November 17, 2017
November 16, 2017
By: Tammy Murga
With the implementation of the California gas tax, the City of Lakeport is trying to quickly seize the opportunity to finish and resurrect several road projects, according to a report during the City’s Traffic Safety Advisory Committee (TSAC) on Monday.
A large sum of the revenue raised will go toward state and local road programs. But the day before gas prices rose at least 12 cents per gallon, some locals at the pump said they either see sluggish or no road improvements.
Community Development Director Kevin Ingram said at the Monday meeting, “There are major trust issues because the state has dedicated these gas taxes to projects like these in previous years. We understand that the public wants to see change and we are trying to make that happen in Lakeport.”
This fiscal year (2017-2018), the city was granted $32,000, an amount that has “gone way down” since the recession, Ingram said. With that, some projects were at risk of not finishing, while others to be left abandoned as solely ideas.
Among those projects was the Safe Routes to School, now dubbed the Hartley Street Active Transportation Planning, which will implement electronic speedometers and sidewalk work. The TSAC shared that in the bill SB1, which raised the gas tax, there is an emphasis on “shovel-ready” projects — projects that are advanced enough to begin construction with sufficient funding. The Hartley Street project faced an uncertain future as completion was too expensive to continue with its original grant funding, but with 90-percent of engineering complete, it qualified under the “shovel-ready” component of SB1.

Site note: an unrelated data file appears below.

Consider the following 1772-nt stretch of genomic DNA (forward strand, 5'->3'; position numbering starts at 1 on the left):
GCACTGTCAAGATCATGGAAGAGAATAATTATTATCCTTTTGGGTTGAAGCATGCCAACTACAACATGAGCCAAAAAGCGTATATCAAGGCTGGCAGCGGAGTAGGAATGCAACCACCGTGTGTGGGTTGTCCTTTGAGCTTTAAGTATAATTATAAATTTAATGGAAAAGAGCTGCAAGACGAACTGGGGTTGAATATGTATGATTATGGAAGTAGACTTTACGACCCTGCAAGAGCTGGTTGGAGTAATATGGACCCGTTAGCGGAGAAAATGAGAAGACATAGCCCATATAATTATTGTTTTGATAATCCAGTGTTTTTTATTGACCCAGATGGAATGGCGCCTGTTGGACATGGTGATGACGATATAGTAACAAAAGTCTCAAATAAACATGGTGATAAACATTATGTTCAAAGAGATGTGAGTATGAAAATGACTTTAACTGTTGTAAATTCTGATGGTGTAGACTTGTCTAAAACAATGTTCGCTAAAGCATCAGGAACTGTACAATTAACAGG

Ingram said, “The project, between 20th street and the city limits, is estimated to be completed two years earlier than before, from 2021 to 2019.”
Also on the City’s radar ready to continue are the 11th Street corridor and Forbes Street creek neighborhood projects.
Ingram added that the roundabout project for South Main Street and Lakeport Boulevard was one they feared would be terminated out of the City’s agenda entirely due to state budget cuts. However, with the green light on SB1 grants and an estimated full funding of $60,000 to $80,000 for the City, according to Ingram, the project is back on the list. Action on the roundabout is not likely to happen until late 2019 or early 2020, he said.
TSAC will provide updates on these projects at their next meeting in January at City Hall in Lakeport.